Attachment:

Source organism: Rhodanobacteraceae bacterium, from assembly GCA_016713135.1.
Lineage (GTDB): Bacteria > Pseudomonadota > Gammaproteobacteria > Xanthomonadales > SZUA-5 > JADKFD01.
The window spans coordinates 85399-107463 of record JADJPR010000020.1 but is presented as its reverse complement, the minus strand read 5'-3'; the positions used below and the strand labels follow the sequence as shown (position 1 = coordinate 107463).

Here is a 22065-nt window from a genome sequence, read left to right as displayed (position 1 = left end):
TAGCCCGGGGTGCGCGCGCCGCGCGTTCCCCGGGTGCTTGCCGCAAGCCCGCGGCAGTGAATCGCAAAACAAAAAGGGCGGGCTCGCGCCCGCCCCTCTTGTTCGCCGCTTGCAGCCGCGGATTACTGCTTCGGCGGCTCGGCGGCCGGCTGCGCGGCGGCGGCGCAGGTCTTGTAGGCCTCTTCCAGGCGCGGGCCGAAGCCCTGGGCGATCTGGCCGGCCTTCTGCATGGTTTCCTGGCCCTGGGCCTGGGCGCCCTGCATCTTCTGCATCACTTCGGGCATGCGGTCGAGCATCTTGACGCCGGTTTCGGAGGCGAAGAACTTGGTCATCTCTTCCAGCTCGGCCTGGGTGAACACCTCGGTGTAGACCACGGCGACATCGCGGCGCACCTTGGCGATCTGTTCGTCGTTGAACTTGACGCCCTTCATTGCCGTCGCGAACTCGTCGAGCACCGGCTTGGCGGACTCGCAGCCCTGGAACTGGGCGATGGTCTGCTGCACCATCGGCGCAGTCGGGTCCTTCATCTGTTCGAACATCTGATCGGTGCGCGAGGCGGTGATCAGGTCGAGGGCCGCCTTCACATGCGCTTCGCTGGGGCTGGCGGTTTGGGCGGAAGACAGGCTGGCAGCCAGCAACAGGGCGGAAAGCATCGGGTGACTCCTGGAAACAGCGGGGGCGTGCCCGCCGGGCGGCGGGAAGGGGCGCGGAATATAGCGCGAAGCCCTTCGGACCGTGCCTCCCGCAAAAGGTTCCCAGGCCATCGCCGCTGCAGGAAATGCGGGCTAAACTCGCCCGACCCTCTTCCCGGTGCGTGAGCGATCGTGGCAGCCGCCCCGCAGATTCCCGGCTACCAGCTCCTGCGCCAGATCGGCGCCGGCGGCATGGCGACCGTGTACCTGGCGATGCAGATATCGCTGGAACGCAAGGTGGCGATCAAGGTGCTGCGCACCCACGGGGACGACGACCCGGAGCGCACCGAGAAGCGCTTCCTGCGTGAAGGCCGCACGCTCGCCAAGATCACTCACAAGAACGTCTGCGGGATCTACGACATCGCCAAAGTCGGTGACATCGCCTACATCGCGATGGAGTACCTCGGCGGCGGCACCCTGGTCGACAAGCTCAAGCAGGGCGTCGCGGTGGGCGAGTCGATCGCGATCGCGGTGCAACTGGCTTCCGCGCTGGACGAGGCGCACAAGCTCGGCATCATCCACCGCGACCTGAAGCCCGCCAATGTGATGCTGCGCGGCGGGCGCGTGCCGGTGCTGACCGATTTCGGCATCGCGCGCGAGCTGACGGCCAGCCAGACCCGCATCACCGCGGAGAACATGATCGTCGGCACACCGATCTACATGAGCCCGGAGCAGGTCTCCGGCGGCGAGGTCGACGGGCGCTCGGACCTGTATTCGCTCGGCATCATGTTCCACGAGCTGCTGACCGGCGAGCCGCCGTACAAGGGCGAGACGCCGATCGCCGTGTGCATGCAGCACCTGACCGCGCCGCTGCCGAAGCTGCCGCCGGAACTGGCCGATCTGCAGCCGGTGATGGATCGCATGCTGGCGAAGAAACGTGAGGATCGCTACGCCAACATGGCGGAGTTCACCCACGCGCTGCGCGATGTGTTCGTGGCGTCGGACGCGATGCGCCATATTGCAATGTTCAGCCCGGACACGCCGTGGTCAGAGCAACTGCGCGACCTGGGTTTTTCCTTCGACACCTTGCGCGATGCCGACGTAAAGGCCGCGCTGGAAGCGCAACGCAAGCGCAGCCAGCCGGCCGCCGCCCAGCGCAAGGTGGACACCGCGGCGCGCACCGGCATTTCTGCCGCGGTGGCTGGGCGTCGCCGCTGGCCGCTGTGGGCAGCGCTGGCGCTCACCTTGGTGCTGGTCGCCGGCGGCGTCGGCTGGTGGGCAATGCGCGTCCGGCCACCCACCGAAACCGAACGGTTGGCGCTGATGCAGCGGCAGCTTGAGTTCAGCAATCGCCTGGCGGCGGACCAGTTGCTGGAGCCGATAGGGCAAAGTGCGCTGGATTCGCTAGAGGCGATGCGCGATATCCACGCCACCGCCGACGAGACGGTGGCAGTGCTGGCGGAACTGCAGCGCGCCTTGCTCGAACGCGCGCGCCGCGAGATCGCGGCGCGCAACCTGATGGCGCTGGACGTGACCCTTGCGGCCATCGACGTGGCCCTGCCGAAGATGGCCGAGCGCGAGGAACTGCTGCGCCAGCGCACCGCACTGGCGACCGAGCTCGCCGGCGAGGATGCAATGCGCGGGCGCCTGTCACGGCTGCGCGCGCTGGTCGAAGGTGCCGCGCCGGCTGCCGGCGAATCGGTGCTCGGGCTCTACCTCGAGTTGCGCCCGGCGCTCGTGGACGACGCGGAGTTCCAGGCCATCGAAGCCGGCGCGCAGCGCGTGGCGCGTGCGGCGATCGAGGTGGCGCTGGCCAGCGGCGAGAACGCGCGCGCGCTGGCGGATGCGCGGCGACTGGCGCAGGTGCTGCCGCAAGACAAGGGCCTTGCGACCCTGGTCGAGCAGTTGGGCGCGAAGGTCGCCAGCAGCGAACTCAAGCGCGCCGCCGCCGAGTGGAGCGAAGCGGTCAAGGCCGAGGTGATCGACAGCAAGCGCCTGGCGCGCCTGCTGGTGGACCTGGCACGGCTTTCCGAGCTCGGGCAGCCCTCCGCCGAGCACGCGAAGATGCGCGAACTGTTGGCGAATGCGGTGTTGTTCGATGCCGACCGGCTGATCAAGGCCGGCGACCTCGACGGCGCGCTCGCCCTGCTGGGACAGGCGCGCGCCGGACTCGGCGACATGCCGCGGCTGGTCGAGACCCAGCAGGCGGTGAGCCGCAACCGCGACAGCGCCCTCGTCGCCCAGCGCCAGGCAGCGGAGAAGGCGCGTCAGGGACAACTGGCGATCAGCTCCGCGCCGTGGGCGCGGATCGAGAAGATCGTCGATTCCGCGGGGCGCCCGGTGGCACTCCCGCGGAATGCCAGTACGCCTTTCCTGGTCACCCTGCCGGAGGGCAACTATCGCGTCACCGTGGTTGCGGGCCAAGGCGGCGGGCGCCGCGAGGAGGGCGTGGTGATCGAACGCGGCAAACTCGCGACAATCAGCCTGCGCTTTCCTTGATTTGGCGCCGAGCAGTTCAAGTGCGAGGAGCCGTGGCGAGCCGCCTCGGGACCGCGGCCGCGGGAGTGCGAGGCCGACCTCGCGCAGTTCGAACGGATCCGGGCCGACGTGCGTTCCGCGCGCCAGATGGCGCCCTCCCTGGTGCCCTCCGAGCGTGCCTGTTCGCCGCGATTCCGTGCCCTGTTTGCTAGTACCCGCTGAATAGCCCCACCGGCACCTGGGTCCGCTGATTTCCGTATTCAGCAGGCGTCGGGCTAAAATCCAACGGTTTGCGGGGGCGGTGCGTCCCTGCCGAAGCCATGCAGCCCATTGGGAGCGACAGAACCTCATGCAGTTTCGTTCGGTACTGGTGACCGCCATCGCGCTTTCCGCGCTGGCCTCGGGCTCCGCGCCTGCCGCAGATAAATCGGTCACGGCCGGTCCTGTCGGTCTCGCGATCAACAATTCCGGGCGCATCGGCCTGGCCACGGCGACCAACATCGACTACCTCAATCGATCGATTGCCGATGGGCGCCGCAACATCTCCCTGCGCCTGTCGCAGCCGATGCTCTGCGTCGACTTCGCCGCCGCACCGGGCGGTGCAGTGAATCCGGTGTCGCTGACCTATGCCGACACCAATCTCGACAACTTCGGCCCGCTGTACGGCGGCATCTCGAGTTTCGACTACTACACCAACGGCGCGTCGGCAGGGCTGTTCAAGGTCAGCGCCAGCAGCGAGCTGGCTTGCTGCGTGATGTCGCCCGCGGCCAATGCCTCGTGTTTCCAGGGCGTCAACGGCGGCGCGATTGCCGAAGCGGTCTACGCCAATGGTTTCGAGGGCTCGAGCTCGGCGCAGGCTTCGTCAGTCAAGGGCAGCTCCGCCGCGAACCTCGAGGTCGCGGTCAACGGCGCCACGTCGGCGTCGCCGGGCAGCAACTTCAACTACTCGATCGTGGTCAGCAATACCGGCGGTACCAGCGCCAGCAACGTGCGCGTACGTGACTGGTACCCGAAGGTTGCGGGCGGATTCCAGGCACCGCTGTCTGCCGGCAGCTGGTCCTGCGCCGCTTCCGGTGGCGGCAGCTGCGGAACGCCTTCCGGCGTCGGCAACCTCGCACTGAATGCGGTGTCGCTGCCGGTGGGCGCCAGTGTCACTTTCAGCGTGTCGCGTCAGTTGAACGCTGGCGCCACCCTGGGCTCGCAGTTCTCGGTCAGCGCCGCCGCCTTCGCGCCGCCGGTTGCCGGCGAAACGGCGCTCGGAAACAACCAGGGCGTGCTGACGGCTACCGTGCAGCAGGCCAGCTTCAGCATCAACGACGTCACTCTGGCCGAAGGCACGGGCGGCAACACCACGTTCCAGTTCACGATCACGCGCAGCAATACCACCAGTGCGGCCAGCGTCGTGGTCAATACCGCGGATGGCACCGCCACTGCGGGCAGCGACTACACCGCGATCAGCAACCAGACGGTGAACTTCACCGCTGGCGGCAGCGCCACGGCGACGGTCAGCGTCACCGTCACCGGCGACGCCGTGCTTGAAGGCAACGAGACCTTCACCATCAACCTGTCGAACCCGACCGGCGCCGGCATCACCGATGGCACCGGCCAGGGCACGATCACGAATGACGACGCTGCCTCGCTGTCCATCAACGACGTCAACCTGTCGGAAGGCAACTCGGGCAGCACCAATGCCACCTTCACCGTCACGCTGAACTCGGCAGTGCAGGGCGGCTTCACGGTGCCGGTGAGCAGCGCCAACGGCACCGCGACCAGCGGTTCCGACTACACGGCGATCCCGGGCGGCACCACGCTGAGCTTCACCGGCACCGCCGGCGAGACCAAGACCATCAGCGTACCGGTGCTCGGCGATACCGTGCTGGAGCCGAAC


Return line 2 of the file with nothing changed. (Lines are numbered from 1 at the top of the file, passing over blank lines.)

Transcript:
Lineage (GTDB): Bacteria > Pseudomonadota > Gammaproteobacteria > Xanthomonadales > SZUA-5 > JADKFD01.